Why is divorce so expensive?
Because it is worth it.
Mr. Youngman’s joke may be old, but it raises a serious issue. Divorcing clients frequently ask, “How much will my divorce cost?” This is a fair question. After all, the price of a car or house is not a secret. It is simple to quote flat fees for preparing specific documents or an uncontested matter. But divining a fees algorithm for a contested matter, which may take months or more to resolve, is incredibly difficult. There are simply too many variables, including the extent of the contested issues, your spouse’s personality, your spouse’s attorney’s personality, the judge, and your own ideas about a realistic settlement. But here is a guide how to controlling those costs:
At a minimum, however, education can help you to spot issues, ask knowledgeable questions and improve communication with your attorney.
1. Do Your Homework. Learn about your issues. If you are not a fan of law books (who is?), there are plenty of other resources, including seminar videos, internet essays, your attorney’s website, and the Superior Court and State Bar websites and The State Bar of Arizona Legal Help and Education website. But beware – not all information is created equal. There is plenty of bad information available including information not applicable to your circumstances or an Arizona divorce. At a minimum, however, education can help you to spot issues, ask knowledgeable questions and improve communication with your attorney.
2. Frank Fee Discussions Are a Must. Discuss fees at your first attorney meeting. Before hiring your lawyer, ask for their fee agreement and READ it. It’s tempting to focus on the initial deposit amount or the hourly rate. It is more valuable to focus on billing practices, whether they assign work to less costly paralegals or junior associates, and, above all, their reputation for efficiency. Efficient lawyers not only cost less, they use notes, lists and calendars to keep your case moving.
3. Get a Therapist. Therapists typically cost less and are far better qualified to listen to you about the emotional side of your divorce than an attorney. However, be aware that therapy records may be discoverable for parenting issues, so check with your attorney first.
4. It’s Really True: Civility Pays. If you aren’t nice, prepare to pay the price. Failure to maintain civil communication with your spouse means your lawyer will have to talk for you. That gets expensive– fast. Do not discuss your spouse, or the divorce, on social media. Vent to your therapist, not to your spouse. You may be furious. Your spouse may be a jerk. We get it! But, to reduce fees, you have to lower the conflict.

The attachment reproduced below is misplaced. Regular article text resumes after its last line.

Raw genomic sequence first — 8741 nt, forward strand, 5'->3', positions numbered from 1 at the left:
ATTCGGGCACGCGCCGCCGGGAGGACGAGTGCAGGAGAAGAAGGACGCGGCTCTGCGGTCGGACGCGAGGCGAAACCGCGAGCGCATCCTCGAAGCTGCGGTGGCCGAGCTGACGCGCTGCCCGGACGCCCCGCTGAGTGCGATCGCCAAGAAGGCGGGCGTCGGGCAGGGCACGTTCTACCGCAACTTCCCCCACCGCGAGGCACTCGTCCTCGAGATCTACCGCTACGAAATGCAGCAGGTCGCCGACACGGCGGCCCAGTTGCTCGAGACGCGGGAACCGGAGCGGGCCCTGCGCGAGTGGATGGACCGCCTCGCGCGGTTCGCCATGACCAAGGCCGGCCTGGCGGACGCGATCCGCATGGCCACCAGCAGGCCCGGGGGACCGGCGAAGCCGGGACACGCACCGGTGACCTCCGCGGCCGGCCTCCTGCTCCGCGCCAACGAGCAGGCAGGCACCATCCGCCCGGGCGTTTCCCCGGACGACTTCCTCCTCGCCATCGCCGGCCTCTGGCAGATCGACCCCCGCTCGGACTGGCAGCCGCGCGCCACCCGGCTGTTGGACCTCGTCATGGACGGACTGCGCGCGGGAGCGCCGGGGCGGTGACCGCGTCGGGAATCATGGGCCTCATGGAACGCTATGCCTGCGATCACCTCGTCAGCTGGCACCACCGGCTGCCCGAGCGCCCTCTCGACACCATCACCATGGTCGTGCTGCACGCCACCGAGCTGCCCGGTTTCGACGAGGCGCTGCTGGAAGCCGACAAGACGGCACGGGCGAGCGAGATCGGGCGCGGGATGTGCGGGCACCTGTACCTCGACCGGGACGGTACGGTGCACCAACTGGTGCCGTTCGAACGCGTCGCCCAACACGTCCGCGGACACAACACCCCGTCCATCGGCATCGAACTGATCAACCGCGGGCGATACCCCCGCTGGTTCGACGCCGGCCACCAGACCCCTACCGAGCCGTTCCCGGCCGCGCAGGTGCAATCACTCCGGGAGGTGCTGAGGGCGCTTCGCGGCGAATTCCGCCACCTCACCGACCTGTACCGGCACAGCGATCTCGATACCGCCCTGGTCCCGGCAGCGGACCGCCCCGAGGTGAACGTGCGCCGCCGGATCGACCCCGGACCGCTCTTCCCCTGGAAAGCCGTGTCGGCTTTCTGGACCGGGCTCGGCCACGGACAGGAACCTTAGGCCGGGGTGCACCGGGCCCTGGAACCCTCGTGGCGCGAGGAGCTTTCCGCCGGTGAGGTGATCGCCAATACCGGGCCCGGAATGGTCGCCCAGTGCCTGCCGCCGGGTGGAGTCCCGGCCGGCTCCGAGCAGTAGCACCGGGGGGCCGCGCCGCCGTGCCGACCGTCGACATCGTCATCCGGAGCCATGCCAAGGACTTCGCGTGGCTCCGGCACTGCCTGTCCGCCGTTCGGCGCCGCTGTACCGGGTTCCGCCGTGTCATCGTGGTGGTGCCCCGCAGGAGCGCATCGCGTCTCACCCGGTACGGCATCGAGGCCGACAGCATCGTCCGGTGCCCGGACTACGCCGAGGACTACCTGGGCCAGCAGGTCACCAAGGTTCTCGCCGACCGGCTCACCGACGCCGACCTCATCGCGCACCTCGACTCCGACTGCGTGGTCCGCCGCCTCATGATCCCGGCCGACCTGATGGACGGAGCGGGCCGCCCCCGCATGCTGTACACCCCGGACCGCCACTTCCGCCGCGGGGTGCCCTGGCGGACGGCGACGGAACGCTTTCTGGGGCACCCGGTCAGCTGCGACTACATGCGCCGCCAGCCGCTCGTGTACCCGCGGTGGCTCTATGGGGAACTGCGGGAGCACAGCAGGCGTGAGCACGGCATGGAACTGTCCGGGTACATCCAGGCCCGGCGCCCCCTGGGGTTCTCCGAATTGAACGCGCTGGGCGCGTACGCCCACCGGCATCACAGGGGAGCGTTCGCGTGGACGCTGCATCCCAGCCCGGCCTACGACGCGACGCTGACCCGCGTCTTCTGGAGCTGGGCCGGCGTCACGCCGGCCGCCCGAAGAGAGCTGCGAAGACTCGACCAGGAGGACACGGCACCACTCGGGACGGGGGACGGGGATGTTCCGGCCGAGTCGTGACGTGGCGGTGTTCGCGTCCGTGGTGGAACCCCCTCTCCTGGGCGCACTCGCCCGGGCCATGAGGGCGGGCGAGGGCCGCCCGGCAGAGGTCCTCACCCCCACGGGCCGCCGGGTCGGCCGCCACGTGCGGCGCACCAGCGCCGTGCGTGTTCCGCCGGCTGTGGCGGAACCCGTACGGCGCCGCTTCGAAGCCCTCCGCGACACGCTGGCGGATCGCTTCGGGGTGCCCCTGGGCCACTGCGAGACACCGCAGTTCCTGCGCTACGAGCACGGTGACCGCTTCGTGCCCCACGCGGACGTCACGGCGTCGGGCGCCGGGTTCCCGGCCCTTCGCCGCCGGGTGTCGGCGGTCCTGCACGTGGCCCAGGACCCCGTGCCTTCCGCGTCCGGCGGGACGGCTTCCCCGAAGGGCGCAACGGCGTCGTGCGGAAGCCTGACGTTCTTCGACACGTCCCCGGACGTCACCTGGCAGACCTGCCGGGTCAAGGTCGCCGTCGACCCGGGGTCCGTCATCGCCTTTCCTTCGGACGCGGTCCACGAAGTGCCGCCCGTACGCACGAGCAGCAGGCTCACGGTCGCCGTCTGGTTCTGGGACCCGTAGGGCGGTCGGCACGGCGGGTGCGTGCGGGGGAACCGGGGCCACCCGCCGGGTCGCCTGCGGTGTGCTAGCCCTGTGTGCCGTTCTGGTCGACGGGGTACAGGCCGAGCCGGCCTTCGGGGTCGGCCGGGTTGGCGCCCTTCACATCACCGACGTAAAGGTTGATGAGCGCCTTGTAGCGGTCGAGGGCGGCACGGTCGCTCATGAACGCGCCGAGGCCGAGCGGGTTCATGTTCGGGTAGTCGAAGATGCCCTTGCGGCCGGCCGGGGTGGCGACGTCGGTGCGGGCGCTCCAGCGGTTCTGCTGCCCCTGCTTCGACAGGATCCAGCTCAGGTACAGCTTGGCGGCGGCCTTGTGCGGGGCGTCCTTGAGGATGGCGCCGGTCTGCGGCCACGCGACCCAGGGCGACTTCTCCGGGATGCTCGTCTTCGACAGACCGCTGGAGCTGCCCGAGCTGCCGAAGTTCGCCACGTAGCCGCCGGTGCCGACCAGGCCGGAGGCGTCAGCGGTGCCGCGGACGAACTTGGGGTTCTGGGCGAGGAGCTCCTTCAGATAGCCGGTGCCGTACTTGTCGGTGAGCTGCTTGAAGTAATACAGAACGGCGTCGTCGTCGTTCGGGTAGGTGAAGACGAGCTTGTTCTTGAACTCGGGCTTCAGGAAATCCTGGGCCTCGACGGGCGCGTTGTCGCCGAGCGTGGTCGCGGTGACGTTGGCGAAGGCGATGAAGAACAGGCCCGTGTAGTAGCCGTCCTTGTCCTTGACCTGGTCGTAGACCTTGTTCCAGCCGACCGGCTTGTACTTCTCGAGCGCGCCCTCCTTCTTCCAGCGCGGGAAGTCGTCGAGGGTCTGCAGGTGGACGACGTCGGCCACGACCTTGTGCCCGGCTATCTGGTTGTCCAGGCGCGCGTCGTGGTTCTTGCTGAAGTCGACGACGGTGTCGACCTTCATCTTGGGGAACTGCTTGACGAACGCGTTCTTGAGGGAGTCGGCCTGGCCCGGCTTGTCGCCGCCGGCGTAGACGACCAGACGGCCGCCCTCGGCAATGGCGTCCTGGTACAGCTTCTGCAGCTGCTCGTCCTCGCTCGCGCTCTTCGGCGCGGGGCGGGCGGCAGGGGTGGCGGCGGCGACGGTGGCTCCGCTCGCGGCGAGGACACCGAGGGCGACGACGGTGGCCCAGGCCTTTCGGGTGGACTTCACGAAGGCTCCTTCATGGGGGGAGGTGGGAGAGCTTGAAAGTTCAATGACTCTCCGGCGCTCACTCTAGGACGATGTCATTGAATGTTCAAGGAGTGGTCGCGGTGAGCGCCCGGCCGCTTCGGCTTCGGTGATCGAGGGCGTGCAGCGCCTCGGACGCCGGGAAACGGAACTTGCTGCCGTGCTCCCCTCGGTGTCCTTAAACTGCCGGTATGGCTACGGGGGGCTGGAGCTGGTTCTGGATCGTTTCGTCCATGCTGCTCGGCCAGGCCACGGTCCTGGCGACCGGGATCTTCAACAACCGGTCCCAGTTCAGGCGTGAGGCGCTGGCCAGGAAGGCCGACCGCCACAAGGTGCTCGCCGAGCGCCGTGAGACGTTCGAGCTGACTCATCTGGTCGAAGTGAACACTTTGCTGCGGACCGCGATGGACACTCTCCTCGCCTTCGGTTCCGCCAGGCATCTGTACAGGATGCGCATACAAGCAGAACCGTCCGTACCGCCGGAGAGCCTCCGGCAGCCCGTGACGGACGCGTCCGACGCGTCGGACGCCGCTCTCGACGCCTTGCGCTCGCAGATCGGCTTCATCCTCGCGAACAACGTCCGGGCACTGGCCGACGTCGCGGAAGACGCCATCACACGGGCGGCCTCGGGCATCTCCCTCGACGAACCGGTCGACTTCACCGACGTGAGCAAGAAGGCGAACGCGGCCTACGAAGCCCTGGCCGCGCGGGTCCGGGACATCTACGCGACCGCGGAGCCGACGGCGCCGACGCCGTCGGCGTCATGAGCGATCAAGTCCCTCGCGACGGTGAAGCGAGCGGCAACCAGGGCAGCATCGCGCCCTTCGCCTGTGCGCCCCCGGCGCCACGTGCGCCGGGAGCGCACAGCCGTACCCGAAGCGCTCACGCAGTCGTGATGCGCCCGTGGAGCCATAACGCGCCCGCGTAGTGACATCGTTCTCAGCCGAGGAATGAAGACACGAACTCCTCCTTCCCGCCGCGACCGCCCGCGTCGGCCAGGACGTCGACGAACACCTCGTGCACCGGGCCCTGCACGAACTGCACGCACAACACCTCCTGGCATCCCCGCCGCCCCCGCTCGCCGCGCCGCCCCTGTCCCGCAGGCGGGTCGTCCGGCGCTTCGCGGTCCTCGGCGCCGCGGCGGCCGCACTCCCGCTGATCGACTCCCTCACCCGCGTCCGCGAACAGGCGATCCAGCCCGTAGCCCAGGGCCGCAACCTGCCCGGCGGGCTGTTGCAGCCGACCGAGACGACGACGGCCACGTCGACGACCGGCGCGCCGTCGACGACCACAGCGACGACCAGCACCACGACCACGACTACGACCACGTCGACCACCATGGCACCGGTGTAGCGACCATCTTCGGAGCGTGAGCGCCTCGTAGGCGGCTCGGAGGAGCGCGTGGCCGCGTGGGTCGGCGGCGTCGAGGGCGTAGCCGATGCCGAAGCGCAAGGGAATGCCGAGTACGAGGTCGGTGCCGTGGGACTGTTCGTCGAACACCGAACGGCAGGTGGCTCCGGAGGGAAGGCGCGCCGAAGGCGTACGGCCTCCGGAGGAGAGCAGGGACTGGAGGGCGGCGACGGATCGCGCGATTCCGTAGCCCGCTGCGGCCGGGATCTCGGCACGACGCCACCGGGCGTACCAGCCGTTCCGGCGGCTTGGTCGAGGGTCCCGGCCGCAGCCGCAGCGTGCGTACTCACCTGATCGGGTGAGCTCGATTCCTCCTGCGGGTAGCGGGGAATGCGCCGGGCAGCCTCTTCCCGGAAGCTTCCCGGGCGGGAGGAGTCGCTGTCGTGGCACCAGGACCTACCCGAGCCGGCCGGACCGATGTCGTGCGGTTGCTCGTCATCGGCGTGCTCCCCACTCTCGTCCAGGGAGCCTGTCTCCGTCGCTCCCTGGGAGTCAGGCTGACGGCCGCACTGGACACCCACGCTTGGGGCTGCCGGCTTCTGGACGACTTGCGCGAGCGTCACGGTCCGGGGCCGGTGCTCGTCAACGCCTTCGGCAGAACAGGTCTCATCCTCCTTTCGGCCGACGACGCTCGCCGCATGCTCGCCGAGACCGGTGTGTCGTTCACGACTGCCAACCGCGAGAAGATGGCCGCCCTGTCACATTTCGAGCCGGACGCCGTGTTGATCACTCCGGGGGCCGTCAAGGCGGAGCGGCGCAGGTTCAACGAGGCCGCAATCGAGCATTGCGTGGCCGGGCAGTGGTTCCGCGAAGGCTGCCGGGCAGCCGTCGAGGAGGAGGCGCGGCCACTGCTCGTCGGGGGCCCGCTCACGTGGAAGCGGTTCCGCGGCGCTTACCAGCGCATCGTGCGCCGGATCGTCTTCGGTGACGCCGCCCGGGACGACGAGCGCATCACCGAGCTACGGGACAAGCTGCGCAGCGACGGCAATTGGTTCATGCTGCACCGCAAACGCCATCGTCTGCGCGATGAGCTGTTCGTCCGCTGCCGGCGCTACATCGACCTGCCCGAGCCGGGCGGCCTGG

If civility eludes you in the moment, there are services that will magically convert nasty communications into dulcet tones. Don’t obsess over your spouse’s e-mails, even if their attorney accuses you of nefarious deeds. Escalating “nasty-grams” can quickly torpedo the fee budget. One useless volcanic eruption does not deserve another. Rather than wasting your time with a detailed rejoinder, consider this response: “Your facts are in error and we disagree with your position”. After all, the other attorney has no power and is not the judge.
5. Be Honest with Your Lawyer, and Meet Deadlines. Material omissions, misrepresentations and deceptions can pull your lawyer and you into a vortex of expensive investigation. Timely comply with all document requests. This can save countless hours of unnecessary follow-up and keep your case on the fast track.
6. Be Your Own Gumshoe. Don’t pay others to find and organize your piles of paper. Try to gather and organize as much information by yourself as possible. Using your attorney’s method of organizing documents will pay big dividends.
7. Limited Representation. You may need legal counsel to only advise you behind the scenes while you attend mediation on your own, or to represent you just for certain events (e.g., obtaining temporary support). Arizona law permits attorneys to appear in court solely for specified limited purposes. Attorneys can also “ghost write” documents that you then file.
Above all, be realistic about settlement. Know when to hold and when to fold.
8. Be Concise. Resist unnecessary venting or scattershot emails to your lawyer. Do establish a communication method that works for you (for example, a regular phone call schedule). Create an agenda beforehand. One call can do the work of numerous emails. Ask for an action list at the end of every meeting.
9. Don’t be Penny-Wise and Pound Foolish. Don’t get carried away. Don’t, for example, rely on your spouse’s lawyer to do all the work or draft agreements. Opposing counsel is not paid to safeguard your interests. It can take your attorney longer to re-work a poorly worded agreement than to do it right the first time.
10. Don’t Park Your Good Sense at the Door. Always ask yourself, “do I want to pay my attorney to argue about this?” Make a list of all the things you do agree upon, no matter how small, and update it regularly. Remember, some agreements can be reached even in the most chaotic and contentious of divorces. Above all, be realistic about settlement. Know when to hold and when to fold. Do not equate getting your way on every issue with winning. It is not. Analyze your goals from a logical, cost-benefit perspective. Don’t spend $500.00 to fight about $100.00 flatware. With each issue, there is the option to settle or to litigate. Be the master of your own agenda. Remember, only YOU can decide whether each individual goal is worth it!
The McCarthy Law Firm recommends you consult with a family law attorney and qualified financial or tax advisors when it comes to your specific retirement issues.
This article is inspired and sourced from Kathleen McCarthy’s June 2019 Brief Encounters article, as published in Tucson’s Desert Leaf magazine.